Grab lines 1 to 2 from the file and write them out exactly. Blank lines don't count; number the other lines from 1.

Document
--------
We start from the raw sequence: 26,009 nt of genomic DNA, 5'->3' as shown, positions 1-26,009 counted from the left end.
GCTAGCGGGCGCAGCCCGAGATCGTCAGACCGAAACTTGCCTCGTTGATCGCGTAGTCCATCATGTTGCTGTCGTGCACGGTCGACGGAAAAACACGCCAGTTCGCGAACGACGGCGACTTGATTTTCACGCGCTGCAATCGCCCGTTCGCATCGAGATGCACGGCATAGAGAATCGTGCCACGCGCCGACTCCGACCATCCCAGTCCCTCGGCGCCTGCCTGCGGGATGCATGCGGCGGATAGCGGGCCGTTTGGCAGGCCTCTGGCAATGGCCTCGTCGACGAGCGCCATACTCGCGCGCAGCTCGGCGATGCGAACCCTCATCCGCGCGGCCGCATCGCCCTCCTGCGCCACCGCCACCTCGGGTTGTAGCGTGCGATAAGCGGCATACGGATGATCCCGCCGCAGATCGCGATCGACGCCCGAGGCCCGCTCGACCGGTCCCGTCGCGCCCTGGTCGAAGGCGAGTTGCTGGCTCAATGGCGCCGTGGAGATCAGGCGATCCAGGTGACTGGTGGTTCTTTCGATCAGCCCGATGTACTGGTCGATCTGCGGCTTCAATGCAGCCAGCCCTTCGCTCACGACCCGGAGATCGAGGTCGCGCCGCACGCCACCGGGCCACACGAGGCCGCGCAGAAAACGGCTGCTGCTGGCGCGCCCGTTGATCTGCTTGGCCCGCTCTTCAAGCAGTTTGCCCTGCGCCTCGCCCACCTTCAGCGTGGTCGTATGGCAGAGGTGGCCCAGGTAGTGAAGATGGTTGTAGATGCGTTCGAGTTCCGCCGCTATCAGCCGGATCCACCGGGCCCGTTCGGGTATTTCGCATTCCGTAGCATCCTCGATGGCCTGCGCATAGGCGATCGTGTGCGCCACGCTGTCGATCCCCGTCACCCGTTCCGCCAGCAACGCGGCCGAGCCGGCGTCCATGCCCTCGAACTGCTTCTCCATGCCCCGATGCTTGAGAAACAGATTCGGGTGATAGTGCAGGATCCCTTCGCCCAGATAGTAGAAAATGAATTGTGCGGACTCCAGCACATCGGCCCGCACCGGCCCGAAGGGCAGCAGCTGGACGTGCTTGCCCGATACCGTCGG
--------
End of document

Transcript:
We start from the raw sequence: 26,009 nt of genomic DNA, 5'->3' as shown, positions 1-26,009 counted from the left end.
GCTAGCGGGCGCAGCCCGAGATCGTCAGACCGAAACTTGCCTCGTTGATCGCGTAGTCCATCATGTTGCTGTCGTGCACGGTCGACGGAAAAACACGCCAGTTCGCGAACGACGGCGACTTGATTTTCACGCGCTGCAATCGCCCGTTCGCATCGAGATGCACGGCATAGAGAATCGTGCCACGCGCCGACTCCGACCATCCCAGTCCCTCGGCGCCTGCCTGCGGGATGCATGCGGCGGATAGCGGGCCGTTTGGCAGGCCTCTGGCAATGGCCTCGTCGACGAGCGCCATACTCGCGCGCAGCTCGGCGATGCGAACCCTCATCCGCGCGGCCGCATCGCCCTCCTGCGCCACCGCCACCTCGGGTTGTAGCGTGCGATAAGCGGCATACGGATGATCCCGCCGCAGATCGCGATCGACGCCCGAGGCCCGCTCGACCGGTCCCGTCGCGCCCTGGTCGAAGGCGAGTTGCTGGCTCAATGGCGCCGTGGAGATCAGGCGATCCAGGTGACTGGTGGTTCTTTCGATCAGCCCGATGTACTGGTCGATCTGCGGCTTCAATGCAGCCAGCCCTTCGCTCACGACCCGGAGATCGAGGTCGCGCCGCACGCCACCGGGCCACACGAGGCCGCGCAGAAAACGGCTGCTGCTGGCGCGCCCGTTGATCTGCTTGGCCCGCTCTTCAAGCAGTTTGCCCTGCGCCTCGCCCACCTTCAGCGTGGTCGTATGGCAGAGGTGGCCCAGGTAGTGAAGATGGTTGTAGATGCGTTCGAGTTCCGCCGCTATCAGCCGGATCCACCGGGCCCGTTCGGGTATTTCGCATTCCGTAGCATCCTCGATGGCCTGCGCATAGGCGATCGTGTGCGCCACGCTGTCGATCCCCGTCACCCGTTCCGCCAGCAACGCGGCCGAGCCGGCGTCCATGCCCTCGAACTGCTTCTCCATGCCCCGATGCTTGAGAAACAGATTCGGGTGATAGTGCAGGATCCCTTCGCCCAGATAGTAGAAAATGAATTGTGCGGACTCCAGCACATCGGCCCGCACCGGCCCGAAGGGCAGCAGCTGGACGTGCTTGCCCGATACCGTCGG